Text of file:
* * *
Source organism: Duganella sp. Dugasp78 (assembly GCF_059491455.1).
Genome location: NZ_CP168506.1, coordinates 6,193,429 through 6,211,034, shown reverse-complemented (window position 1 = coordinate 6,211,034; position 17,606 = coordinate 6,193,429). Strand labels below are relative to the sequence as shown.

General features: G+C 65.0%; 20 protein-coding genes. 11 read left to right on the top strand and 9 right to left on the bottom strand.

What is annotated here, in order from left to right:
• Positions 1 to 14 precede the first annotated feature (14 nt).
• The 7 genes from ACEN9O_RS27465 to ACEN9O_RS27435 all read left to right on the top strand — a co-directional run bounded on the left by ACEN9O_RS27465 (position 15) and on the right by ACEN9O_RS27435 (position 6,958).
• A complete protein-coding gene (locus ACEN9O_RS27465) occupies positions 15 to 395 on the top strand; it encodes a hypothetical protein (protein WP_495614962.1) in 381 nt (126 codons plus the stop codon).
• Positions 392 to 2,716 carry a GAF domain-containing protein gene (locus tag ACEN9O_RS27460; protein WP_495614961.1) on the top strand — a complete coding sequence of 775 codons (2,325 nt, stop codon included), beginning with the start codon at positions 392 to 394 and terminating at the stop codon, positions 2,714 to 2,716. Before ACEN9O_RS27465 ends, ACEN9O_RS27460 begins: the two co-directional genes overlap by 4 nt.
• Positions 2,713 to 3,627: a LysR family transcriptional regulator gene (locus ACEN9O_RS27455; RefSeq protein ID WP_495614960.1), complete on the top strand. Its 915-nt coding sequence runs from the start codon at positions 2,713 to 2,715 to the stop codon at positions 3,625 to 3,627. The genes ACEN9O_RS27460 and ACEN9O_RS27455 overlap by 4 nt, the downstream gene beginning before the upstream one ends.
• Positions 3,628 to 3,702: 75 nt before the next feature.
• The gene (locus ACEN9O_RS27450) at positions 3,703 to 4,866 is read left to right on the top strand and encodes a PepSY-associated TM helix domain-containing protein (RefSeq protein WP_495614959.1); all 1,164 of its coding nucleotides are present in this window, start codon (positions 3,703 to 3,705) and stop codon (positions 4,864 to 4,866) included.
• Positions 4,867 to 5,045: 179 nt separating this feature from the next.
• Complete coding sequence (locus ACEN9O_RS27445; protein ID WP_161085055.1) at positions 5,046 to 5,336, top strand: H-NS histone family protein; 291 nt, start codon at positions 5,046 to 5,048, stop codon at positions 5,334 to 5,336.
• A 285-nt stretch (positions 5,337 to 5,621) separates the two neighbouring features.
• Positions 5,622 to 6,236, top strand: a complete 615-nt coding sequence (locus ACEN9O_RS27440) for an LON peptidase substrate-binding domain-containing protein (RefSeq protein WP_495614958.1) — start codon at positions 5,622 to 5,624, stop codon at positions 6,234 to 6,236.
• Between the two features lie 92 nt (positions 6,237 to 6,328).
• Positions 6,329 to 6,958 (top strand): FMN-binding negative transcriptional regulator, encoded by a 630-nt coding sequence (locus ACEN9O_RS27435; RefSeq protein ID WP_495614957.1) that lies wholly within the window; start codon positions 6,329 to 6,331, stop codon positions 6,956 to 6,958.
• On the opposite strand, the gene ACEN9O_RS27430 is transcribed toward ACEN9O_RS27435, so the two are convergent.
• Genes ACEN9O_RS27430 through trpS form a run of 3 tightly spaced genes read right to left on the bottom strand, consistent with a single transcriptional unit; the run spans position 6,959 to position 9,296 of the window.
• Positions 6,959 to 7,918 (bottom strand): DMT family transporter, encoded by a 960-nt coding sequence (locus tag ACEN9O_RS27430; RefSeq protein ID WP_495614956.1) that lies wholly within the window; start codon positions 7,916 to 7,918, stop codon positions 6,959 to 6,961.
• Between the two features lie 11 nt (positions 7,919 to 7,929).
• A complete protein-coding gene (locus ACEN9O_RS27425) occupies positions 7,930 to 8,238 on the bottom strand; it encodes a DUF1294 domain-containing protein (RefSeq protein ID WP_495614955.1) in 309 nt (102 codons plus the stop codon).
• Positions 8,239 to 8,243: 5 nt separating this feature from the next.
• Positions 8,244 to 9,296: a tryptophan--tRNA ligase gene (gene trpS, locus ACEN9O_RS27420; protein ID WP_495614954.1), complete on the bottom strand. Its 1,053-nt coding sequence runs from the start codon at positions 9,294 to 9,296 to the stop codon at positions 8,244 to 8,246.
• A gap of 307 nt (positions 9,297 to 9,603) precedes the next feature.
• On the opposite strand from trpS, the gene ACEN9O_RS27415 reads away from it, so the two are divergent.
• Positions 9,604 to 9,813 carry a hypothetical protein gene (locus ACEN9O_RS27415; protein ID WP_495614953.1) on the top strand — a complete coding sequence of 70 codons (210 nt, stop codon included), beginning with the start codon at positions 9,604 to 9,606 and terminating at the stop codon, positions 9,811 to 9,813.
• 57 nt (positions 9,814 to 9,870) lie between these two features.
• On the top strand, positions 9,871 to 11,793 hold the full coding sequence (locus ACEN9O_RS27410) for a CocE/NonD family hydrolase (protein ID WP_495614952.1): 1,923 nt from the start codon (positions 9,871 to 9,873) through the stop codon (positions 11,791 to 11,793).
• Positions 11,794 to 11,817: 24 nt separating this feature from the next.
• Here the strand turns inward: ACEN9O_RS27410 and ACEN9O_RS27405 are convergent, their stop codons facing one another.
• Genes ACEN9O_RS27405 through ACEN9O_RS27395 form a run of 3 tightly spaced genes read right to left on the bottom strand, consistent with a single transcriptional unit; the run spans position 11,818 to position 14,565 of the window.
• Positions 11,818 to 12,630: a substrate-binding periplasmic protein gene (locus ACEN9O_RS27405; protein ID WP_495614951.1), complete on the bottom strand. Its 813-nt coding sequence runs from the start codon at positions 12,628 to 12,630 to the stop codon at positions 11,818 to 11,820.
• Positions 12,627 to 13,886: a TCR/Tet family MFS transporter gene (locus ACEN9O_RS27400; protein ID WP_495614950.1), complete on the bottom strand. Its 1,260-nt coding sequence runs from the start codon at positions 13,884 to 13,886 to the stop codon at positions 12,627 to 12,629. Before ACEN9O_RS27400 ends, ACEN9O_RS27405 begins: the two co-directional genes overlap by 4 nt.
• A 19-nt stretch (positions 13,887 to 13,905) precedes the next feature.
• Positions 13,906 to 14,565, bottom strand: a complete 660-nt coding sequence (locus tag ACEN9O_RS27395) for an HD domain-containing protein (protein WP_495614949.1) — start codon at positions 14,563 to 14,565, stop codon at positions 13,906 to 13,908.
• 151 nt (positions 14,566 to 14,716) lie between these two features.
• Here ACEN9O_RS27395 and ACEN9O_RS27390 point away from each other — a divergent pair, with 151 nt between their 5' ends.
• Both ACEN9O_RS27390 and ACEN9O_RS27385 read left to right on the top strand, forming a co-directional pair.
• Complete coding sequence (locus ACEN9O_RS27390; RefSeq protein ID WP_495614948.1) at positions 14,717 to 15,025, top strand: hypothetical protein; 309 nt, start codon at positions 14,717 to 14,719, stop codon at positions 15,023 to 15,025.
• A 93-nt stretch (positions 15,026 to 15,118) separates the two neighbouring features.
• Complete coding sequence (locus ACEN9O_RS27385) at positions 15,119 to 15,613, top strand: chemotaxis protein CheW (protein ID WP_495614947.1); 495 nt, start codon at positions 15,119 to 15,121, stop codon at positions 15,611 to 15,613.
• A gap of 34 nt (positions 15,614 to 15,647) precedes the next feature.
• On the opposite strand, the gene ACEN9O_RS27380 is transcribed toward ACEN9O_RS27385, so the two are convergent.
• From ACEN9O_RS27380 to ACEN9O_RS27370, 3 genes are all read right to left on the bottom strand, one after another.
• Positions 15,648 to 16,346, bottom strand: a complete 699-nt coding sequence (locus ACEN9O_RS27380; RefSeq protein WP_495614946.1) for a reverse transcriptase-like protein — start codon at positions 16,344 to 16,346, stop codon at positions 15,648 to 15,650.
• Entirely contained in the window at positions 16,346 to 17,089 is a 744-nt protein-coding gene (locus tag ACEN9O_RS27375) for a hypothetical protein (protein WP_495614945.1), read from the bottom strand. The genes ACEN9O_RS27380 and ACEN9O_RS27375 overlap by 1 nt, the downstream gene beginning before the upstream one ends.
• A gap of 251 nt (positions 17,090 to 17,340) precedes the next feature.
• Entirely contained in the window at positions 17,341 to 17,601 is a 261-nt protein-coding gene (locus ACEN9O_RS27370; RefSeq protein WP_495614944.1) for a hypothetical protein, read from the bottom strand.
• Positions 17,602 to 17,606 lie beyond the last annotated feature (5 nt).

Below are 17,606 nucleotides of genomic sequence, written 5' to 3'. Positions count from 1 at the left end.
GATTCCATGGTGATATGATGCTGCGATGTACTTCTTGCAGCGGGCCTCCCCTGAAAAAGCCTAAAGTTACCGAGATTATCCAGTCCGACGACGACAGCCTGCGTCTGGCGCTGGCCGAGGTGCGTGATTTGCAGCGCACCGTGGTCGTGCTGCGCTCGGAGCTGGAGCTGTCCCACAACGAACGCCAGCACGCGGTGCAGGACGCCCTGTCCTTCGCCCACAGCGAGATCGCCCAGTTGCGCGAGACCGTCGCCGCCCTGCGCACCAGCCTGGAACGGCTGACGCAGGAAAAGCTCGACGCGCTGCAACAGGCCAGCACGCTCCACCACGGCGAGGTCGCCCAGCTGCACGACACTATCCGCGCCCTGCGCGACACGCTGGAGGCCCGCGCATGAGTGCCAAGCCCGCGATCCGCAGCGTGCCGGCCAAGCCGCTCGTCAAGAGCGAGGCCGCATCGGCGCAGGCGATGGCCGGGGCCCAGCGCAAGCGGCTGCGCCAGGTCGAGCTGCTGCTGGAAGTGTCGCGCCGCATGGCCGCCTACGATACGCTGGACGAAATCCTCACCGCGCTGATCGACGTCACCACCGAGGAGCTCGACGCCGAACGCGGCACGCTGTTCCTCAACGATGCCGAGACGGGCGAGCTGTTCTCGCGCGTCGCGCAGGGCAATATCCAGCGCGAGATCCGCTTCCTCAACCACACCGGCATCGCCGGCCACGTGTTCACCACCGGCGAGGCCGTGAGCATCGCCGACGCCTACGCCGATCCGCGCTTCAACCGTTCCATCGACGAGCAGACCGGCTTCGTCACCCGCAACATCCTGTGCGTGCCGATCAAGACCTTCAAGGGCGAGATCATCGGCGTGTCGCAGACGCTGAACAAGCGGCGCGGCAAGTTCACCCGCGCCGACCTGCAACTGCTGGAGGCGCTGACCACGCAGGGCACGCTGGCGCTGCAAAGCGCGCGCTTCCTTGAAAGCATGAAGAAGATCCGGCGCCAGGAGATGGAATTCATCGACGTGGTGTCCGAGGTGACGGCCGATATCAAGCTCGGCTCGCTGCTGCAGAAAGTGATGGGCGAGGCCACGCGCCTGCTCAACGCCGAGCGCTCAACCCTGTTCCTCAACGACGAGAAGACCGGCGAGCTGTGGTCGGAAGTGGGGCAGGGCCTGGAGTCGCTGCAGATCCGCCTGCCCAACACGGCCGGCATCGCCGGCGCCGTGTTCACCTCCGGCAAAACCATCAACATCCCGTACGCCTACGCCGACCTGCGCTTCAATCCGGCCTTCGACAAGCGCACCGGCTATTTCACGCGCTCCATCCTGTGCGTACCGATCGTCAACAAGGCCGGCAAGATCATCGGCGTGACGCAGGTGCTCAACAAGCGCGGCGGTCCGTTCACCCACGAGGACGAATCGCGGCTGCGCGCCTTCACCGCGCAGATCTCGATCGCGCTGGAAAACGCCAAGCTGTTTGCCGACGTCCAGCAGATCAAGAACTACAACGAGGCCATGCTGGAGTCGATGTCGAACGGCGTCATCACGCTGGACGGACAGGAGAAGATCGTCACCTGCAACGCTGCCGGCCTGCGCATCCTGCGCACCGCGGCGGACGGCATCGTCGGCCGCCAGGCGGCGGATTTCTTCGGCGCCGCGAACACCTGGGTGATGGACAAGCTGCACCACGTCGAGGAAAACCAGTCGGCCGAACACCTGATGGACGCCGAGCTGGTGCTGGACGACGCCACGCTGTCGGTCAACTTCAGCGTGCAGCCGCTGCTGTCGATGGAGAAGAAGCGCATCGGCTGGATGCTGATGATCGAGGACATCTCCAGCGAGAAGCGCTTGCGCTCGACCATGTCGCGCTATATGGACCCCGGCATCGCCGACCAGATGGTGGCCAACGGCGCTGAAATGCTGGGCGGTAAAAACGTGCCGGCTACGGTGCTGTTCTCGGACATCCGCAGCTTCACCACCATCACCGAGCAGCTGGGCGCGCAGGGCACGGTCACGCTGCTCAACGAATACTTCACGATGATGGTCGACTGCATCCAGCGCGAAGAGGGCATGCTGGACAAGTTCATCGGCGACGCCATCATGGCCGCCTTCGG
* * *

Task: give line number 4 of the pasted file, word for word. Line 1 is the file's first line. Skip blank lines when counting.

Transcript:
What is annotated here, in order from left to right: